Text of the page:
Have you ever felt like you’re not pulling your weight at work? Like a colleague or boss might pull you aside and say you’re underperforming? Or that you don’t deserve your recent promotion?
If so, you’re in good company. It’s estimated that 70% of people experience this feeling at some point in their lives, according to a study published in the International Journal of Behavioural Science.
Psychologists have identified these feelings and thoughts as ‘imposter syndrome’ — the belief that you are not as capable or qualified as people perceive you to be. It can affect men and women, from all walks of life and all professions. Psychologist Alexandra Whitehead of Becon Health and Be Psyched, says a common symptom is persistent feelings of self-doubt. “Self-doubt can be a way to regulate and assess our abilities, successes, and competence but when self-doubt is allowed to grow and develop beyond a healthy level, it can be almost impossible to have a realistic self-image, and can cause us distress.”
With one in five Australians (21%) taking time off in 20 14 because they felt stressed, anxious, depressed or mentally unhealthy, it’s worth taking stock on your own wellbeing at work. Do you ever feel ‘imposter feelings’? And if so, what can you do to counter them?
Who is most at risk of imposter syndrome?
There’s no clear answer as to why some people experience the syndrome and others don’t. Some researchers have pointed to certain personality traits, like being a perfectionist or neurotic, while others believe it has more to do with a child’s upbringing and the role family can play in shaping personal expectations. According to Dr. Whitehead, “People who have perfectionist tendencies are vulnerable to imposter syndrome, due an increased level of self-criticism. For some people, childhood may also play a part in developing imposter syndrome later in life, particularly if parents moved between over-praise and over-criticism. This often creates a focus on achievements and end results. This, mixed with societal expectations [or] standards can increase someone’s chances of developing the syndrome”
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Do I have imposter syndrome?
While it’s not uncommon to worry at work, with a bit of time and perspective, the worries typically pass… the big campaign kicks off, the project wraps up, life goes on. However, for some people these feelings persist, taking a heavier toll on their mental wellbeing and overall enjoyment at work. “Particularly for people experiencing imposter syndrome alongside perfectionist tendencies, there are two common warning signs”, says Dr. Whitehead. “Either a person over prepares for everything, constantly worrying they will not do a good enough job the first time. They obsess over something to the point that it’s so built up it will almost always feel like the end result is inadequate. Or, they procrastinate, believing that it wouldn’t be good enough, even with preparation.”
Some practical examples might be taking 10 hours on a task that should only take 5, being scared of being ‘found out’ if you receive an award or praise, or not taking on extra responsibilities because you fear you’ll let someone down.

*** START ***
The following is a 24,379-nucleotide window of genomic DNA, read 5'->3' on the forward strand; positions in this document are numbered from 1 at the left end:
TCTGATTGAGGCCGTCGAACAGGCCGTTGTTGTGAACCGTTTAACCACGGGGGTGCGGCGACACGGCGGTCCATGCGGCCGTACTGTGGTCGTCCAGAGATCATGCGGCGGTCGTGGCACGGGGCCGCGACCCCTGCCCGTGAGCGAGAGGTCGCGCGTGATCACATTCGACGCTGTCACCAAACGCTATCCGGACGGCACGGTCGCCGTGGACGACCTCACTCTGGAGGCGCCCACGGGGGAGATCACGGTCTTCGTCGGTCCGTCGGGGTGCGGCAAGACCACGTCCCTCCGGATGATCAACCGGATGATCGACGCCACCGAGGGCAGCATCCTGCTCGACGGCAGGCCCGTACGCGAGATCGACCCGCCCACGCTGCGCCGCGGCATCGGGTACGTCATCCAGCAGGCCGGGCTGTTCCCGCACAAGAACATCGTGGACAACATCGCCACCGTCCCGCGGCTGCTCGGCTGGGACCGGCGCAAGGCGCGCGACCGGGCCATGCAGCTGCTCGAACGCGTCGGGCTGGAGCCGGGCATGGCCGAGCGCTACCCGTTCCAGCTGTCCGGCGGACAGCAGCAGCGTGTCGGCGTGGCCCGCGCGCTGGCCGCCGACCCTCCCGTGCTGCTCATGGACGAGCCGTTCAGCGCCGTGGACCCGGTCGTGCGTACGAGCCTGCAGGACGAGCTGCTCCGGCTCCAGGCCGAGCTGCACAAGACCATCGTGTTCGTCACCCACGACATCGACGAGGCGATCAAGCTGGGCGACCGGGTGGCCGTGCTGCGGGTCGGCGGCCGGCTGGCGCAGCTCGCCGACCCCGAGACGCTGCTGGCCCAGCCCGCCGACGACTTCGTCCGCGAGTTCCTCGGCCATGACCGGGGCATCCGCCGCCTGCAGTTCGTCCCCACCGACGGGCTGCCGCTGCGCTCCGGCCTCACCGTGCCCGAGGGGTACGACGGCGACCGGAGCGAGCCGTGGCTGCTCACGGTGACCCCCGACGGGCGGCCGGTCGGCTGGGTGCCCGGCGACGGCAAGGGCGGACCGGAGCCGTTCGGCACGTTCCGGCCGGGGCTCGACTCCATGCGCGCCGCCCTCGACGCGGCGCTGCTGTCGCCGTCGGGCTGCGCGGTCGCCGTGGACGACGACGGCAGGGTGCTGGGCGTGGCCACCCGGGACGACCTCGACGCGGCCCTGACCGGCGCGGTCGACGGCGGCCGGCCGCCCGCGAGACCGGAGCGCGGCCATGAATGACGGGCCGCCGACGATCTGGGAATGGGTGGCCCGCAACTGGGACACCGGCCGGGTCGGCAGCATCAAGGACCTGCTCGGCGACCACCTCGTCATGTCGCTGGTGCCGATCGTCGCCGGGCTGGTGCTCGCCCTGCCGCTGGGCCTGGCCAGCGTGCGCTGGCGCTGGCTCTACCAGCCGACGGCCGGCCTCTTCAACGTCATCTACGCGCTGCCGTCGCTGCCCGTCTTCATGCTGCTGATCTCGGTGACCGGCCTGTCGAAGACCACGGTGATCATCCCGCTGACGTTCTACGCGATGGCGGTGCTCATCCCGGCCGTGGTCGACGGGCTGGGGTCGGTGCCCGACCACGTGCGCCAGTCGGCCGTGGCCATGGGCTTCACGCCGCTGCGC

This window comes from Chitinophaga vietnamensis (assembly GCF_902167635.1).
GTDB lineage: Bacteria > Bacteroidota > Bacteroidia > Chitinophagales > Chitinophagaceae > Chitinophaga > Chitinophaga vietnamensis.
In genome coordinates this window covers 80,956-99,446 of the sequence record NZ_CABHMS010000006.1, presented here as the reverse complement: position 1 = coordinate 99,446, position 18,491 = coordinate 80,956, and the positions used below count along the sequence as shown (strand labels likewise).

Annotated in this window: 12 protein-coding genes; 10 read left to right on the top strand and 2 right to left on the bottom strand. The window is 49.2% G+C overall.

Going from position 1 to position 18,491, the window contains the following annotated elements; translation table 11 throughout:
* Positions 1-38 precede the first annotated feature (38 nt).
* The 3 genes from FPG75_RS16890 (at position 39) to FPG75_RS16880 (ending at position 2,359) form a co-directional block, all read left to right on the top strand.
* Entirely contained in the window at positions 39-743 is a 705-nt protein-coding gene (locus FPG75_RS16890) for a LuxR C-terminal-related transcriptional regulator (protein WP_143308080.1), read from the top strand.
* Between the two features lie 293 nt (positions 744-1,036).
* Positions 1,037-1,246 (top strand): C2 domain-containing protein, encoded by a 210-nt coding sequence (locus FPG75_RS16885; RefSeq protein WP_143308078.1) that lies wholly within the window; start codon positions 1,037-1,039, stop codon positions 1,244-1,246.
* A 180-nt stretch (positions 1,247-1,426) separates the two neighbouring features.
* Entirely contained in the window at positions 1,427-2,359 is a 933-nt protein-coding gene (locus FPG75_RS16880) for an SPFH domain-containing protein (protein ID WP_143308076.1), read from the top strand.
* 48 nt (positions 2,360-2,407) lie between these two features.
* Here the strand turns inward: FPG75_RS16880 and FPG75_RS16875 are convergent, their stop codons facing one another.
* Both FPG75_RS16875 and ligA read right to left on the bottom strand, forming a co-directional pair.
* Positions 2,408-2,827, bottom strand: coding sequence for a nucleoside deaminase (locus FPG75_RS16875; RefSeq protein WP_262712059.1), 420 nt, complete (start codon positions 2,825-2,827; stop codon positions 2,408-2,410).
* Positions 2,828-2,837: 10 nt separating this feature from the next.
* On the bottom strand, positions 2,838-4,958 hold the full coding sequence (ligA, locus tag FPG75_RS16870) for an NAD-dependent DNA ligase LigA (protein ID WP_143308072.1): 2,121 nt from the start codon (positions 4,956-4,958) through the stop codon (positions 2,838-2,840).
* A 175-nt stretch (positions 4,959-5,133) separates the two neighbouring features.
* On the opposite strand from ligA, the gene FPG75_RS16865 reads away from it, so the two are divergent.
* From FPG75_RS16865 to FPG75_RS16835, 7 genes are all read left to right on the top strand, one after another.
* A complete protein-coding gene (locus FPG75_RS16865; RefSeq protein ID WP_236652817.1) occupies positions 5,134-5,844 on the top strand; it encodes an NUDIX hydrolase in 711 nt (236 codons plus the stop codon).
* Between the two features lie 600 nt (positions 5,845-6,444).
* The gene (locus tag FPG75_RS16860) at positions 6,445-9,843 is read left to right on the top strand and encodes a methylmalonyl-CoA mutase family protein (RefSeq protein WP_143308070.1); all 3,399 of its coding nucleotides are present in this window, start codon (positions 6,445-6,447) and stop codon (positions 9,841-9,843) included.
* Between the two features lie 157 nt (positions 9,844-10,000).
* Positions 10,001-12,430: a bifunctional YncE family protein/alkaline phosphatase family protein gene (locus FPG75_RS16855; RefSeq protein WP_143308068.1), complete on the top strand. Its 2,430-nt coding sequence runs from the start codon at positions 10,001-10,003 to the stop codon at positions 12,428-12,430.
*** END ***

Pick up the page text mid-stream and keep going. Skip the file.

How to deal with imposter syndrome
So how do you switch off that negative brain chatter? According to Dr. Whitehead, the best ways to manage feelings of imposter syndrome are:
- Talk to someone you trust: Talking to someone may help you to look at the situation from another perspective. Despite this, many people avoid talking about their feelings as they fear people will validate their self doubt or tell them to ‘just get over it’.
- Challenge negative thoughts. Thoughts around inadequacy and fraud are exactly that — thoughts, so try and put some space between you and those thoughts. For example, instead of giving into the self-doubt of a thought such as ‘That sale was purely due to luck, there’s no way I could have got it’, challenge it with something more evidenced based, [like] ‘I built really good rapport with the client which lead to the sale’.
- Adjust your perspective. Review and take pride in your recent accomplishments. Often when faced with criticism, especially from your superiors, it’s easy to focus on this rather than what you’re doing right. Everyone’s different, but humans tend to be visual creatures so writing down a list of things you’ve done can be a handy tool.
- Know yourself. Understand potential triggers for you, and plan accordingly. For example, if you know you have a presentation coming up that is going to cause you to feel overly anxious, plan activities that will help counteract this. For example, book yoga classes in advance, talk to your support network about your concerns, or even schedule some sessions with a professional such as a psychologist or coach.
- Train your brain. Don’t focus on failures and setbacks, but do learn from them. Instead of berating yourself and asking ‘Why is this happening?’ ask ‘What is this trying to tell me?’… Try really hard to practice forming new self-beliefs every day for at least 30 days so they start to become more cemented into your usual thinking style. This is similar to implementing a fitness program or sleep schedule.
There’s no simple answer to overcoming imposter syndrome, but according to Dr Whitehead, cultivating greater self-awareness and mindfulness is important. Learn not to fear or deny success and enjoy it, and consider getting help from a mental health professional if it’s affecting your day-to-day life.